participate in the program. In addition, FCS reports that it has improved its
Store Tracking and Redemption System by, for example, developing a
profile that enables FCS to better identify stores that may be trafficking in
food stamps or selling ineligible items. The system also includes
information on sanctions taken against the stores that violate program
regulations. The system is used to screen all new applications for
participation in the program in order to keep ineligible retailers from
returning to the program during a period in which they are disqualified.
The system is also used to monitor stores’ redemptions and to identify
retailers for investigation or other administrative actions. For the states
using EBT systems, FCS has developed an automated system that identifies
transaction patterns in EBT data that indicate trafficking violations.

In addition to FCS’ oversight activities, USDA’s OIG investigates retailers that
illegally use food stamp benefits and coordinates its investigative activities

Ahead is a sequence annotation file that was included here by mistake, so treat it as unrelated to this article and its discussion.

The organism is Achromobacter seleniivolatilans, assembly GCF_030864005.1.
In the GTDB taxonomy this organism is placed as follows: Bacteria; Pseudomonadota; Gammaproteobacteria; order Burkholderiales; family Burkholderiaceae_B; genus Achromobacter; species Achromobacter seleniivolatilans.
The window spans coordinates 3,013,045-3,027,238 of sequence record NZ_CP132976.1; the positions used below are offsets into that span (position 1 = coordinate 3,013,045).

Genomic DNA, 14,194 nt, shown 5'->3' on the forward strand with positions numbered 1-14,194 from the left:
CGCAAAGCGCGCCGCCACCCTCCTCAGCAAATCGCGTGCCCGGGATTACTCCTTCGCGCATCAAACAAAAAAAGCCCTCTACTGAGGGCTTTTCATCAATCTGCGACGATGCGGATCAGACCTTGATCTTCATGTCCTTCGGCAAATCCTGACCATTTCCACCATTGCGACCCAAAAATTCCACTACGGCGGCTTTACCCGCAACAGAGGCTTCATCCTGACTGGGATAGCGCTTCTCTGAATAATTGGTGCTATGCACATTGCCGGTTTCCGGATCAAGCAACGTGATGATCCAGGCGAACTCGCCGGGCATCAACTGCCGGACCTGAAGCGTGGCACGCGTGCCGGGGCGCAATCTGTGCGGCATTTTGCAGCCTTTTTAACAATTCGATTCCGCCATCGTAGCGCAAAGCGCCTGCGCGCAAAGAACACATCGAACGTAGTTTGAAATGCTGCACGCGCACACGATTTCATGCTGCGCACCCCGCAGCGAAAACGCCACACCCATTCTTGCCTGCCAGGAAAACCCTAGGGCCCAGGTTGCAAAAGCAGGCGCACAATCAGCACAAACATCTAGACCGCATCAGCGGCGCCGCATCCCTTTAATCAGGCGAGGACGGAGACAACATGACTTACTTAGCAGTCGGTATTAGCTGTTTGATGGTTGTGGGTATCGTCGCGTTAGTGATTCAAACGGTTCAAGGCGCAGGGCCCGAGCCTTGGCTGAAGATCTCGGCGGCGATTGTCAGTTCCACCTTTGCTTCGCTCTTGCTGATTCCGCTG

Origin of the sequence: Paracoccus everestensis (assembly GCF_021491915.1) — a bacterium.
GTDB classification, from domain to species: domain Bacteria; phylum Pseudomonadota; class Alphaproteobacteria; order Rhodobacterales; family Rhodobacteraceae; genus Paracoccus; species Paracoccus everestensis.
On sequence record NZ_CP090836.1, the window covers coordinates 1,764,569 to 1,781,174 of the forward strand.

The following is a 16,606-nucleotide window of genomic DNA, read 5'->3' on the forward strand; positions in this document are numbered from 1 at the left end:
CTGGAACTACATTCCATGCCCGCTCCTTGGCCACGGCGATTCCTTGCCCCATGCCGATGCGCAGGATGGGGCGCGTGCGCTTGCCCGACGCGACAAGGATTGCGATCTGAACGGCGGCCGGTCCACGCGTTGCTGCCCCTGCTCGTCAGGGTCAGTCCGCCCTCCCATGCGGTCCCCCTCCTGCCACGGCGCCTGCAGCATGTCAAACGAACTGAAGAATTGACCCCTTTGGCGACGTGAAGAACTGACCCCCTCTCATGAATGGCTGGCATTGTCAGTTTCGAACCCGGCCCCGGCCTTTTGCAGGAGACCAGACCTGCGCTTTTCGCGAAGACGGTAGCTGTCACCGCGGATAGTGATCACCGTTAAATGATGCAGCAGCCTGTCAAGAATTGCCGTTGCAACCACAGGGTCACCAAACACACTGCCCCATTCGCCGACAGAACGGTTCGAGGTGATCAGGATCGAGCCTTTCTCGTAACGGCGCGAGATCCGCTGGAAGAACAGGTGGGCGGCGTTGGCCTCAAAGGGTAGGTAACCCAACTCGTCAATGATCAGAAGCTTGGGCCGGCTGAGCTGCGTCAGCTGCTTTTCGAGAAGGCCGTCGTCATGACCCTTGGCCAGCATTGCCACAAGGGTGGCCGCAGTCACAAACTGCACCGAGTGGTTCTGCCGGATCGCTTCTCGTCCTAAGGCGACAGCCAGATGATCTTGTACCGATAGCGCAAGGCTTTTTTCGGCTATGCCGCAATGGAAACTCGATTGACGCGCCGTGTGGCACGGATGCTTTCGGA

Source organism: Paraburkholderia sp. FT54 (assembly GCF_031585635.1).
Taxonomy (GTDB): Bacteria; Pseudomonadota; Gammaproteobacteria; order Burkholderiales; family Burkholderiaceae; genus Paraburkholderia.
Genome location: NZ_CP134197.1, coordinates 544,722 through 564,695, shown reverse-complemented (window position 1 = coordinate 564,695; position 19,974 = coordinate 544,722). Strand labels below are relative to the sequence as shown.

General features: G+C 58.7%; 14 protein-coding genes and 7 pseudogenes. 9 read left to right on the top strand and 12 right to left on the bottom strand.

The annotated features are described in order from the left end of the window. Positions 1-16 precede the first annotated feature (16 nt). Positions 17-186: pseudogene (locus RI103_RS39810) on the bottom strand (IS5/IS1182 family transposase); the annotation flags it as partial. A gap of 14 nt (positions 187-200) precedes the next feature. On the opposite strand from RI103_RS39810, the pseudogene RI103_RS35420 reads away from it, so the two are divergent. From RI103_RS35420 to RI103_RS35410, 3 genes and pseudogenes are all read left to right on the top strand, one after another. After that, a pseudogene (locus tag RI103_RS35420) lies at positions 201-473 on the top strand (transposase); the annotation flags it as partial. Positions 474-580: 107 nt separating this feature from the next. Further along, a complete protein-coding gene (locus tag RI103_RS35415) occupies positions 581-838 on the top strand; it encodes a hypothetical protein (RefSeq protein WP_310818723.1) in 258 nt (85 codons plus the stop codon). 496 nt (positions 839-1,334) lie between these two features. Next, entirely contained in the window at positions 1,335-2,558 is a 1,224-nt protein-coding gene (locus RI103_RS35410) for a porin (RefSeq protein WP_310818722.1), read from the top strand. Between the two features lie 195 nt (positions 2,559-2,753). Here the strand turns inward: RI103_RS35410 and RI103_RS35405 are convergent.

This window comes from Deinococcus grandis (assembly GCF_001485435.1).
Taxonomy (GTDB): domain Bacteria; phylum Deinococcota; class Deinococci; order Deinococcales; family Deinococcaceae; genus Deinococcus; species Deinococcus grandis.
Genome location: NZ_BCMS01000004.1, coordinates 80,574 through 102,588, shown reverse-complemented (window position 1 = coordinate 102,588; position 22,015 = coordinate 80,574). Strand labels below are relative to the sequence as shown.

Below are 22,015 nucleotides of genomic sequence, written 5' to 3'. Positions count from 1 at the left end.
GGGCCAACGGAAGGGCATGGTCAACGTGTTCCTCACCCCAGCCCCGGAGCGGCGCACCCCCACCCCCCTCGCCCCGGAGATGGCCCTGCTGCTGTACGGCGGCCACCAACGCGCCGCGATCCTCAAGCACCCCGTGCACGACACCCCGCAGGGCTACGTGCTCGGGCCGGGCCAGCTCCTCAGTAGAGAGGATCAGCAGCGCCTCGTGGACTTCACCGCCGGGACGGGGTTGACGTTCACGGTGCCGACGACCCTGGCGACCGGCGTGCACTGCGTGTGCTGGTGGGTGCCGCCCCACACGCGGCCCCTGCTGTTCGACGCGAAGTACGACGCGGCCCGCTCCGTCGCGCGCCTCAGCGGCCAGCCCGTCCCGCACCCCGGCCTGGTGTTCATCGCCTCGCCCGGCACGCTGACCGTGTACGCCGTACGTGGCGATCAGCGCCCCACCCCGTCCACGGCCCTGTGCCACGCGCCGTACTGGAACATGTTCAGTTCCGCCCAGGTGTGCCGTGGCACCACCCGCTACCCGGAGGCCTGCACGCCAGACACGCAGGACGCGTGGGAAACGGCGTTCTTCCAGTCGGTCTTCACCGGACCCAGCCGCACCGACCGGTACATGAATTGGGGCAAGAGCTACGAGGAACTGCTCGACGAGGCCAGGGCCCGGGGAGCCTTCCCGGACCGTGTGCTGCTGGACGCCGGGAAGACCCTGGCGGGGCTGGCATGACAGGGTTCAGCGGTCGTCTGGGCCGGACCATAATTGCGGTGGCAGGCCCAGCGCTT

with other federal and state agencies. For example, the OIG is currently
looking at food stamp trafficking with state and local agencies in about 30
locations nationwide. The OIG has also taken an active role in monitoring
and reviewing EBT systems and developing the automated system to
analyze EBT data to identify fraud in the Food Stamp Program.

Outside of USDA, a number of federal investigative agencies also play a role
in the process. For example, the FBI investigates criminal violations of
USDA programs if the violation has involved bribery, organized crime, or

Page 6                                                         GAO/T-RCED-98-37
                      major fraud perpetrated by federal employees. The FBI focuses its
                      investigations on links between food stamp trafficking and other criminal
                      activities under the Bureau’s jurisdiction, such as narcotics, terrorism, and
                      white-collar crime. The U.S. Postal Inspection Service has primary
                      responsibility for enforcing laws concerning property in the custody of the
                      U.S. Postal Service. The Postal Inspection Service’s main investigative